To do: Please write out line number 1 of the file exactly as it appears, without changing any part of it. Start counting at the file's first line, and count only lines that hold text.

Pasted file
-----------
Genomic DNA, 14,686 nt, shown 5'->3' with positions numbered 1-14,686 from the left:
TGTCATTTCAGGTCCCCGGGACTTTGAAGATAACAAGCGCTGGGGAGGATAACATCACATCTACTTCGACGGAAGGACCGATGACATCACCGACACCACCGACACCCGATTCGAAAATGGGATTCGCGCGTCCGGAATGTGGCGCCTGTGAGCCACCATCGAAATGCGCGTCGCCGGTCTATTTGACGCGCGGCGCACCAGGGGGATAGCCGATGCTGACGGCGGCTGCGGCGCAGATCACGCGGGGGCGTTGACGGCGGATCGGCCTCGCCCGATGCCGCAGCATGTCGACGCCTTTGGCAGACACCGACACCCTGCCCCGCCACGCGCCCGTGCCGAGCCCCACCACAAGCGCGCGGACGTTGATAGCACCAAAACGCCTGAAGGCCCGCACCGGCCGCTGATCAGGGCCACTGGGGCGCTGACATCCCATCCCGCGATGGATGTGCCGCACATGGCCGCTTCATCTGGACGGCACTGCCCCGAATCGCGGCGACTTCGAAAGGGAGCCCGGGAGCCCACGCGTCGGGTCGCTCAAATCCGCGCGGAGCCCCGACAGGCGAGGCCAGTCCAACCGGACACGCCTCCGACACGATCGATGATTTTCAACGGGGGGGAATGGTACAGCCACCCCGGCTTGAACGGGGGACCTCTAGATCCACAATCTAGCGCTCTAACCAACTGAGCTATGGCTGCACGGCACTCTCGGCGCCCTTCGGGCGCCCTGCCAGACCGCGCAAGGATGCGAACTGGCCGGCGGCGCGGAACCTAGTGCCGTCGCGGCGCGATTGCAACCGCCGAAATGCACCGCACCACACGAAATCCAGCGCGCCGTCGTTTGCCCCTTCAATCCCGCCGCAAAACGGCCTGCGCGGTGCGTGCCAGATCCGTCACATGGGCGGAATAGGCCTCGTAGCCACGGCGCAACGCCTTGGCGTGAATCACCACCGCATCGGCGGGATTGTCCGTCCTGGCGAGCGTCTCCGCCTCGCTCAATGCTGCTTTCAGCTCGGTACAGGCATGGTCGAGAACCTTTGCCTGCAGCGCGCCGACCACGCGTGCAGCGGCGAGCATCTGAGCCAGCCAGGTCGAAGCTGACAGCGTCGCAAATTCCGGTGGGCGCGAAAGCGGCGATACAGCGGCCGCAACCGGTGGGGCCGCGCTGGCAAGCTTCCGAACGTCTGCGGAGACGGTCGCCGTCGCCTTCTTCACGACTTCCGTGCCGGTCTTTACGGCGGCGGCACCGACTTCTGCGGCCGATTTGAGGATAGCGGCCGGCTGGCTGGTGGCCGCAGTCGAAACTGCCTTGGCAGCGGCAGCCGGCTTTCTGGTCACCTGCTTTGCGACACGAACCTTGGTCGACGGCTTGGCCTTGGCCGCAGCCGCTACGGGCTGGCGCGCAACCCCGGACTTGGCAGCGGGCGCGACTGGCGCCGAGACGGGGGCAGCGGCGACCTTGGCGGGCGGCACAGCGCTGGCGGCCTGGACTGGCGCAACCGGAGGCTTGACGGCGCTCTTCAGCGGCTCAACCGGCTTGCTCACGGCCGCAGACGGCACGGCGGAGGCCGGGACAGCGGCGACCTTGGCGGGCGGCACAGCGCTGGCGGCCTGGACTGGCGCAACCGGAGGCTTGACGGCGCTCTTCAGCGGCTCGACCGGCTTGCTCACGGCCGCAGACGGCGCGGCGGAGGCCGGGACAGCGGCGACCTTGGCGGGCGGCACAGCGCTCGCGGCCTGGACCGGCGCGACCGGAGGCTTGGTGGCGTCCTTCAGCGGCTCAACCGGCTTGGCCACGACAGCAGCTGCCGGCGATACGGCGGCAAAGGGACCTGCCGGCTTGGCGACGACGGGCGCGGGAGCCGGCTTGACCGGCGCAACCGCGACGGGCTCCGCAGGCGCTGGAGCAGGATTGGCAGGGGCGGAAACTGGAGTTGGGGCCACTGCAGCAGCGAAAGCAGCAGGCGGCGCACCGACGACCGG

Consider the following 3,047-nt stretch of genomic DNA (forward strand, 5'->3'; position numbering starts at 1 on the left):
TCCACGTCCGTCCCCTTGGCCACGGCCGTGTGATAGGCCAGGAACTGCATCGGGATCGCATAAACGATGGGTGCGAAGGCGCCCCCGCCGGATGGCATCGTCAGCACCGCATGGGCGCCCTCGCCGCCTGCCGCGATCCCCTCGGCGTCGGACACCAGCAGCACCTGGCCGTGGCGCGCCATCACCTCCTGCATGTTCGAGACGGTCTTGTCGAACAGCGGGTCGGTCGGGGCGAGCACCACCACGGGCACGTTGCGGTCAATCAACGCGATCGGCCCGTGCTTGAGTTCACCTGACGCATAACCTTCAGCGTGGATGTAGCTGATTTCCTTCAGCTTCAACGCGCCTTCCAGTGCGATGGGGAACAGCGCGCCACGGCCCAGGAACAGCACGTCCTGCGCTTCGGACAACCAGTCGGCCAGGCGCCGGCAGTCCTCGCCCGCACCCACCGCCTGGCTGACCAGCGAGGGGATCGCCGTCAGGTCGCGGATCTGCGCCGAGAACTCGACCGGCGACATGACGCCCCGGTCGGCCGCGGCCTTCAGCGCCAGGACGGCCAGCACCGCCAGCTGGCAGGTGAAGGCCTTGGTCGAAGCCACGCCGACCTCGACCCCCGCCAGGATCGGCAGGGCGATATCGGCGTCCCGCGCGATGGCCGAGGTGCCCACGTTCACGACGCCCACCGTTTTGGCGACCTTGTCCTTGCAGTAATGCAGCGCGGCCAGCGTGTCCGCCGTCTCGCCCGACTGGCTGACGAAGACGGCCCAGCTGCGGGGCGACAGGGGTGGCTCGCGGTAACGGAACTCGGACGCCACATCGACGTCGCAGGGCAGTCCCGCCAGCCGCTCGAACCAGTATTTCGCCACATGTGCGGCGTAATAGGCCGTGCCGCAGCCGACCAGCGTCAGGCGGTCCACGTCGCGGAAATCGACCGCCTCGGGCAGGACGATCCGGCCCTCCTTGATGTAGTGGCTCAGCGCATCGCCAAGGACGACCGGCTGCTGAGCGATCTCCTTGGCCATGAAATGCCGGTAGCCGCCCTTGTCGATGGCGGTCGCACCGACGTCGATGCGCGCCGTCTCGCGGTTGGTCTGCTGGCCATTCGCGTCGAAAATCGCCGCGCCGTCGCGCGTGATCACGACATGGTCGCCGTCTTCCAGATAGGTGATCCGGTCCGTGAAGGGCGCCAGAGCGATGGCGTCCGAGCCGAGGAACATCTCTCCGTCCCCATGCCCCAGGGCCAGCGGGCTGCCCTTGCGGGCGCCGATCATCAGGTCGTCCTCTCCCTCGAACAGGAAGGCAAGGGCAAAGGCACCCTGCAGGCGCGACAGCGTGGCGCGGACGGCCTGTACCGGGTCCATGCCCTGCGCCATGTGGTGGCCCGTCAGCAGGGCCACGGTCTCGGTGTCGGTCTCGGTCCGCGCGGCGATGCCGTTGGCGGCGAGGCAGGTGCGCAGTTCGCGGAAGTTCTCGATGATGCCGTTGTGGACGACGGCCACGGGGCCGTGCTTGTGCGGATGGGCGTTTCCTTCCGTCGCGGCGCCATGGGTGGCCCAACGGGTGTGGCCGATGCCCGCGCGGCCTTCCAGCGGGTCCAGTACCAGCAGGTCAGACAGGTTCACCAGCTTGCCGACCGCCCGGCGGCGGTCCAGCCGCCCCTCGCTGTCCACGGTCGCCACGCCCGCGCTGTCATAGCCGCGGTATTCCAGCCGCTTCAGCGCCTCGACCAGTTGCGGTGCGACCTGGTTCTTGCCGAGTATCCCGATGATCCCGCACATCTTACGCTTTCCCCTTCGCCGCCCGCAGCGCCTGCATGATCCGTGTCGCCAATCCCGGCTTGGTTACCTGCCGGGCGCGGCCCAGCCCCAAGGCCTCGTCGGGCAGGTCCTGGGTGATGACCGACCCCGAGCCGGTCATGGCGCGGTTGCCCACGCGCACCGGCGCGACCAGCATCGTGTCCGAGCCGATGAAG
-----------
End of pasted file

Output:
Genomic DNA, 14,686 nt, shown 5'->3' with positions numbered 1-14,686 from the left: